Blues, blues and more blues is the sound of Tomás Doncker’s new project with acclaimed writer Yusef Komunyakaa, Big Apple Blues. The album is much more than meets the eye, however, as the big band blues style of the Tomas Doncker Band meets poetic and inspired lyrics, provided by Komunyakaa to make a project which brings fun and power to the audience with poetic substance just under the surface.
Big Apple Blues is Tomás Doncker Band’s follow-up project to Moanin’ at Midnight: The Howlin’ Wolf Project, a retrospective of one of Doncker’s biggest influences, Chester Arthur Burnett, aka Howlin’ Wolf. Moanin’ at Midnight was just released in July of this year, so the band has been busy since then creating Big Apple Blues which has been pre-released for streaming on the band’s SoundCloud page (listed below). The official release will be on October 21, with a debut event at the Dodge Poetry Festival in Newark, New Jersey from October 23-26. The band and Yusef Komunyakaa will be on hand to perform, answer questions about the album and expound upon their ideas to bring together blues and poetry in this novel experiment.
Both Komunyakaa and Doncker are heavy-hitters in their respective genres. Tomás Doncker has been in the New York “no wave” scene since the early 1980s, playing guitar with the likes of Bootsy Collins, Yoko Ono, Bonnie Rait and Living Colour, just to name a few. Doncker spent a great deal of time in both East and West Africa as well as China, developing his current sound which he calls “global soul.” Doncker seems to truly be a renaissance man, as he has worked in multiple genres and seems to change up his style as soon as critics and audiences think they have him pegged.
Yusef Komunyakaa, a Pulitzer Prize winner among his many other accolades, is known for pioneering a style of poetry which infuses jazz rhythms into the verse. He creates vivid imagery in his poetry which, at the time he began, was a new and exciting way to approach the medium. The prolific poet is currently a professor in the Creative Arts at New York University and is still publishing poetry collections. He was most recently lauded for his adaptation of The Epic of Gilgamesh, originally published by Weslyan University Press, but which was later put into full production by the Constellation Theatre Company in Washington, D.C.
Looking at performances of Yusef Komunyakaa’s poetry and knowing Tomás Doncker’s background, it is easy to see how the two may have come together on the Big Apple Blues project. Both artists are heavily involved in blues and jazz culture in New York City, and it is hard to imagine a more suitable poet to lend his lyrics to a big, high-energy sound like that of the Tomás Doncker Band. As he was one of the founding artists of the jazz-infused spoken word genre, Komunyakaa would be able to come up with verses which fit perfectly into the band’s high-energy rhythms and complex blues-jazz fusion melodies. That is just what he’s done on Big Apple Blues, and he has also added more poetic depth and imagery to the project than any blues musician would dare dream.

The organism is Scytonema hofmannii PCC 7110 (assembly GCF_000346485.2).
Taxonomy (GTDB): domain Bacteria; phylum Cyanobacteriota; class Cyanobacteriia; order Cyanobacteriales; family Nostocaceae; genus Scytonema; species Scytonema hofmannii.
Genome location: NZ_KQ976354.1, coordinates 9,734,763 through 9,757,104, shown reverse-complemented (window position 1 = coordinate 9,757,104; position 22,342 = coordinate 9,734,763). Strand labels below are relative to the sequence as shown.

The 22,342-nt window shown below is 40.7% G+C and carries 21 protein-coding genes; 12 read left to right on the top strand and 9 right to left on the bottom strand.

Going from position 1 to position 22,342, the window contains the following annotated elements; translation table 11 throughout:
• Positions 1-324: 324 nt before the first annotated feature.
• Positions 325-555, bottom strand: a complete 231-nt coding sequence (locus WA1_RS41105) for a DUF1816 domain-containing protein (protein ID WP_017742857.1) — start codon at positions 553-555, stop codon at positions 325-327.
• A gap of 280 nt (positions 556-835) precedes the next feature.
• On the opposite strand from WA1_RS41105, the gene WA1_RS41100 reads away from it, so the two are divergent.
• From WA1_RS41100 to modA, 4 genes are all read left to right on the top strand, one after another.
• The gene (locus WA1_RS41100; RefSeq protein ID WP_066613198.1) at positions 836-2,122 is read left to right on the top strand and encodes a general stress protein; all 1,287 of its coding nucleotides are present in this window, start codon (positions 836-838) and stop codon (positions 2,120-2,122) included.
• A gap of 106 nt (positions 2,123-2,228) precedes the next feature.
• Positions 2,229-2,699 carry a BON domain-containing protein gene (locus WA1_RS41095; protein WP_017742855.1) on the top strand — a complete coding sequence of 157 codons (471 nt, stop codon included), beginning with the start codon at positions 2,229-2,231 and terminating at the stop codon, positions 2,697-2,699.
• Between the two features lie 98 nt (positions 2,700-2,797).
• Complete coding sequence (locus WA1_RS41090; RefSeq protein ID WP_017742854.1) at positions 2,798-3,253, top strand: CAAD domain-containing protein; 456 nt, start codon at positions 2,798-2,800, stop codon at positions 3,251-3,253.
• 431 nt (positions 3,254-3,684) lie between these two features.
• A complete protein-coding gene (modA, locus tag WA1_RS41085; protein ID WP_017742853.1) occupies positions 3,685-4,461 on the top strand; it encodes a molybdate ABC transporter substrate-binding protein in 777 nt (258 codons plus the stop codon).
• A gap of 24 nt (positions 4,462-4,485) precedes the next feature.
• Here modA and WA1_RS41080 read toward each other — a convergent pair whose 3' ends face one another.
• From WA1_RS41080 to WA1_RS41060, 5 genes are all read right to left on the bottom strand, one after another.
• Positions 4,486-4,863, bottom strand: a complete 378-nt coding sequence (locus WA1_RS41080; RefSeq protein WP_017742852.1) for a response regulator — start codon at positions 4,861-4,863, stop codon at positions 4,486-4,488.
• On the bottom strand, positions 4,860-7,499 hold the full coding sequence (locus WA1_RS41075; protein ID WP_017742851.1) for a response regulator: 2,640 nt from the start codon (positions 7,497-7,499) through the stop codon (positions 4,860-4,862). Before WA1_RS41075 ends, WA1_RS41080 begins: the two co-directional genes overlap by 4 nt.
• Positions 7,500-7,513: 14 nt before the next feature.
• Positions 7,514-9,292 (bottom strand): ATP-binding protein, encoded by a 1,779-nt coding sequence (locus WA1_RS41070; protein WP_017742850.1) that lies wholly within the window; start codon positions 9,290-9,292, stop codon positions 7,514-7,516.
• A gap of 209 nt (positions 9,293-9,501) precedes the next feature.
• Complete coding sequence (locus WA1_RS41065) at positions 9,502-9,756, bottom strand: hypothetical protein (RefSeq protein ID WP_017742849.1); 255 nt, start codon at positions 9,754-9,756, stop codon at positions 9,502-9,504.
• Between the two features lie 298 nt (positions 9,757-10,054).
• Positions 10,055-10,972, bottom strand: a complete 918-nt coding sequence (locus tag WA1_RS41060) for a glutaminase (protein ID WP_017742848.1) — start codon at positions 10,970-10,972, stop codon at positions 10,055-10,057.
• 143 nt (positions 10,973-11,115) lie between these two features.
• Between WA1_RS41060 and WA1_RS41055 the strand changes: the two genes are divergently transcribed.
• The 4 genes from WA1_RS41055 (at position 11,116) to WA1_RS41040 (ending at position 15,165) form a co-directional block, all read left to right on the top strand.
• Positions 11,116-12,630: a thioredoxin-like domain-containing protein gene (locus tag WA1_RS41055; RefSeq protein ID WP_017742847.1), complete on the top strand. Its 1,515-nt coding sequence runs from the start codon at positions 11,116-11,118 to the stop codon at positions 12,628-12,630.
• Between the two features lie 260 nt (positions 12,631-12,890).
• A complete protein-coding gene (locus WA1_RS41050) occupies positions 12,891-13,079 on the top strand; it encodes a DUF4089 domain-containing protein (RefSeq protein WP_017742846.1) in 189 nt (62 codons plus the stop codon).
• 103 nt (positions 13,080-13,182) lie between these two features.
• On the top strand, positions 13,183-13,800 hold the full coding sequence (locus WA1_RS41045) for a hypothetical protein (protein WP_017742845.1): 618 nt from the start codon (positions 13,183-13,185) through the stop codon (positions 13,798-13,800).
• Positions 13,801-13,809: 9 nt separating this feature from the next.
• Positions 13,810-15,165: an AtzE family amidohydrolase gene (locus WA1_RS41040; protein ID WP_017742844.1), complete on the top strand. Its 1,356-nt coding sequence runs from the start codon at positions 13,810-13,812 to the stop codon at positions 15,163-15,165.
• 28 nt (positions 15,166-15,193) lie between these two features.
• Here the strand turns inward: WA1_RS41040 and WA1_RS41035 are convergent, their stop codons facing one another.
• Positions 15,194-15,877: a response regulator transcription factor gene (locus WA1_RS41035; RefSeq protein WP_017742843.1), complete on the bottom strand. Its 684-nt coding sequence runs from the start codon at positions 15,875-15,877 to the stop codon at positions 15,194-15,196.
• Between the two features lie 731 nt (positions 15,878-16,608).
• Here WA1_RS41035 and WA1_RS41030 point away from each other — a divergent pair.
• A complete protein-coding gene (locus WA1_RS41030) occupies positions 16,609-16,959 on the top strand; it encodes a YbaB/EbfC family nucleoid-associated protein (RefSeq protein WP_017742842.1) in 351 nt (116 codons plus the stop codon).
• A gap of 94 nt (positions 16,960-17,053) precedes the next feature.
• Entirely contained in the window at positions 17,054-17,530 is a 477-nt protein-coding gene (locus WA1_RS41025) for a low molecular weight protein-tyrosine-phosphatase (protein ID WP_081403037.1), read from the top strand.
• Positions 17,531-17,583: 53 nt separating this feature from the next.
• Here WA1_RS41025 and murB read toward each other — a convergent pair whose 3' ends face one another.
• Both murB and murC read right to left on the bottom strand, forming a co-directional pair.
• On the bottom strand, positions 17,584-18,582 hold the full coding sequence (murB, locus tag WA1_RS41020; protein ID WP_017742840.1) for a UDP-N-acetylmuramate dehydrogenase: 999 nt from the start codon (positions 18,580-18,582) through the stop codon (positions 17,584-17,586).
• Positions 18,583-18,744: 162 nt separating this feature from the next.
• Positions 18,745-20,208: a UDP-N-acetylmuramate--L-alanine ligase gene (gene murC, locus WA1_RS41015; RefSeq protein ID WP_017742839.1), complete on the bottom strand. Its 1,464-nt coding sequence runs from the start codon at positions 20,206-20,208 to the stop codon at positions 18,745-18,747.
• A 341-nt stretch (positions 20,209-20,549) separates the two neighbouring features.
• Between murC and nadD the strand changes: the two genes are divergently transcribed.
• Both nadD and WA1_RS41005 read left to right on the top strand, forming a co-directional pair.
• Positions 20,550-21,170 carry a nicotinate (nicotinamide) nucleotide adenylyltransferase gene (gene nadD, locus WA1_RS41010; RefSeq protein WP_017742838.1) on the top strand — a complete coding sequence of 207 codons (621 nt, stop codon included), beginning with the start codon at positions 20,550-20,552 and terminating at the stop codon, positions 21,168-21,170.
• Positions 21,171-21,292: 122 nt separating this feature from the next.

Komunyakaa was also smart to pick Doncker to work with on this project, as the recent Moanin’ at Midnight: The Howlin’ Wolf Project received numerous accolades from CNN and Guitar World Magazine, as well as Howlin’ Wolf’s official website, which posted the album in its entirety. If Komunyakaa was looking for a collaborator who would understand the jazz nuances and timing in his verse, he would need look no further than Tomás Doncker.
The speed with which Big Apple Blues has been put together is astounding, given the album’s complexity and depth. It includes a full horn section as well as Doncker’s guitar and the way the songs have been composed suggests months of work. The title track, for example, begins with a huge polyphonic crescendo, something most jazz audiences would expect toward the end of a song, and then slowly builds toward another in the middle. Yusef Komunyakaa’s lyrics really shine in tracks like The New Day, in which his verse discusses the freedom and hope in civil discourse and challenging systems to bring on a new way of thinking. Big Apple Blues is no doubt destined to win even more prizes both musically and from the poetry community.
Both the music and the poetry world are eagerly awaiting the official release of Tomás Donker Band’s Big Apple Blues on October 21 via True Groove Records and the performance at the Dodge Festival. There fans can see the band perform some of Yusef Komunyakaa’s finest poetry, as these two legends of poetry and music come together, merging media in a new and novel way while paying homage to each others’ craft. In the meantime, fans can stream the album on SoundCloud and appreciate this wonderfully special work from both a poetic and a musical angle.
Review by Layla Klamt
SoundCloud (Tomas Doncker Band)
Interview, Tomas Doncker (provided by Independent Music Promotions)